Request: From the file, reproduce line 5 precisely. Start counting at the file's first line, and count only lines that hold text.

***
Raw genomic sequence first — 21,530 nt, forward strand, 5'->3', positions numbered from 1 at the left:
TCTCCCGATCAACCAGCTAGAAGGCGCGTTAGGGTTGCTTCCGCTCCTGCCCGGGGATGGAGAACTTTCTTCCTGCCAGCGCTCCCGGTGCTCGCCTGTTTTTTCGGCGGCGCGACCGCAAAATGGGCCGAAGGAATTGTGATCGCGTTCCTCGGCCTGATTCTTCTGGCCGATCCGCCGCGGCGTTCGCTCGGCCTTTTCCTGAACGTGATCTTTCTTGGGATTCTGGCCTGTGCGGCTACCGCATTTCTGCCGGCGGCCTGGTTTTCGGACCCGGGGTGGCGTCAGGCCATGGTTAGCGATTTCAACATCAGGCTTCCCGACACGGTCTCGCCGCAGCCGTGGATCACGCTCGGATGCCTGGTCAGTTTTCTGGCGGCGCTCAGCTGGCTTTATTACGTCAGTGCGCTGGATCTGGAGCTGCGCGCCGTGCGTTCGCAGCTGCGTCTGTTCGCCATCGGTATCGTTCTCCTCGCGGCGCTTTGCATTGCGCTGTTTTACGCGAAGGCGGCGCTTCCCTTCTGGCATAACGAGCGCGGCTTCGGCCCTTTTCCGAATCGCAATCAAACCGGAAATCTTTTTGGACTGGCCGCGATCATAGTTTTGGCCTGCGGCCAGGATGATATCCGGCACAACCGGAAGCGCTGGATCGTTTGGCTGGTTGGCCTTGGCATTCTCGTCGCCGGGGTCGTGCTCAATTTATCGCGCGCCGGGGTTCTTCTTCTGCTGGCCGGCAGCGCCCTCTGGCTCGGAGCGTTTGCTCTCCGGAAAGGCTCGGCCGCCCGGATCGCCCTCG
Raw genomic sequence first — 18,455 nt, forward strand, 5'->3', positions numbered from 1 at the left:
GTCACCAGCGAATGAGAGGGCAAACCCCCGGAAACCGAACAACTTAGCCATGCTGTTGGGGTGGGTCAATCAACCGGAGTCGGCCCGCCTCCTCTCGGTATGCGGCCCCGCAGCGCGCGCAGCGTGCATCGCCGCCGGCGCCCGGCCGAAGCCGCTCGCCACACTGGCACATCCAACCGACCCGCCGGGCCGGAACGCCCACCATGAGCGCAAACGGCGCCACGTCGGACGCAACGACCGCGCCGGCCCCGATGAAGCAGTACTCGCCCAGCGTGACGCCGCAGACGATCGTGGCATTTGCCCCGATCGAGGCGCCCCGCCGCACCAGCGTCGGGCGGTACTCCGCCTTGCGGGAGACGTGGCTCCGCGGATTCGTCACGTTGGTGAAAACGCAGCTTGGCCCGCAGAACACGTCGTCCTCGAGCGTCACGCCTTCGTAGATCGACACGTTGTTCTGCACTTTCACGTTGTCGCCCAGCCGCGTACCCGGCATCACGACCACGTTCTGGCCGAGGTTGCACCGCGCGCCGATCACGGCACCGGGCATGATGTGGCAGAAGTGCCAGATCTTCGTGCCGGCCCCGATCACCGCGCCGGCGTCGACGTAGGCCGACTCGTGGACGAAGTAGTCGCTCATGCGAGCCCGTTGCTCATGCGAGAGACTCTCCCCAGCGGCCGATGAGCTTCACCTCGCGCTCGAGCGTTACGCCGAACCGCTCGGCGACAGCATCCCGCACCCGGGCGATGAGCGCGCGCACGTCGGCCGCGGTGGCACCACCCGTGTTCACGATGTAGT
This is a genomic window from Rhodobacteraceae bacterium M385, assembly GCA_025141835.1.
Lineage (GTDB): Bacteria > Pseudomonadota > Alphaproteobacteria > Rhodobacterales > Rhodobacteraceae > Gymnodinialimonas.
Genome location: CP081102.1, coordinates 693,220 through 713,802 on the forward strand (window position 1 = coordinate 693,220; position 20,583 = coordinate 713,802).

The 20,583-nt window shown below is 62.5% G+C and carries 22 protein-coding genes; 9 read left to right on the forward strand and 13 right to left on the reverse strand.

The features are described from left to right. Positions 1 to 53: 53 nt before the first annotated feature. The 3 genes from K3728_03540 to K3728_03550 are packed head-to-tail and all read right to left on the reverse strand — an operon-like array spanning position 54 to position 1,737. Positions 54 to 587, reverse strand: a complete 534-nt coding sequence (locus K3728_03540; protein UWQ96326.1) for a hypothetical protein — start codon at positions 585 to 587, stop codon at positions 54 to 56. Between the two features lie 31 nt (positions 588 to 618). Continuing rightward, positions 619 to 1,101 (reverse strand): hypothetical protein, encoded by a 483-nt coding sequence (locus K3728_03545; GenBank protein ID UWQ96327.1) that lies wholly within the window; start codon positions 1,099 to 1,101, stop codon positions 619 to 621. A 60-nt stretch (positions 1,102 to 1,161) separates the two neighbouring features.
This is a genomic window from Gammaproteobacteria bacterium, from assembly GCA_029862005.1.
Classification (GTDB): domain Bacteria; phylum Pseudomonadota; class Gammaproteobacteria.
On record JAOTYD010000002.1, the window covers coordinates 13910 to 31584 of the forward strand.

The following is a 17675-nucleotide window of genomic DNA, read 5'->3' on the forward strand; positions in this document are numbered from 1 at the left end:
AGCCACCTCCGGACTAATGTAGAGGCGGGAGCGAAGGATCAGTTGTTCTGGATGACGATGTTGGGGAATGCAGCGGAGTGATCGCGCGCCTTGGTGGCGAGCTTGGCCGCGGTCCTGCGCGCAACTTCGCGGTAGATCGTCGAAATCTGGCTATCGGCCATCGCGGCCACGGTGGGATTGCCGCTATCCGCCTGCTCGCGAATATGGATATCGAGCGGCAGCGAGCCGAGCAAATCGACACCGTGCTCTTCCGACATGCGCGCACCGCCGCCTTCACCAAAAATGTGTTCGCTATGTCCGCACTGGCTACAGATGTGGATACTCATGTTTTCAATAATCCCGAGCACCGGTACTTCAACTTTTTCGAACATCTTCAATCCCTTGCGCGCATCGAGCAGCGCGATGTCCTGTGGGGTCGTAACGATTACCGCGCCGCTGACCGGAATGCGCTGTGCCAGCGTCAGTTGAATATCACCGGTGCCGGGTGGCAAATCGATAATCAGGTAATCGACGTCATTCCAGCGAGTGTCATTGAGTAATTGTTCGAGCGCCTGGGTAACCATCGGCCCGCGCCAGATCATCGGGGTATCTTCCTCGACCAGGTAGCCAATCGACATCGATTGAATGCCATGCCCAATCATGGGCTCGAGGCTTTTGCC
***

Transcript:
This is a genomic window from Rhodobacteraceae bacterium M385, assembly GCA_025141835.1.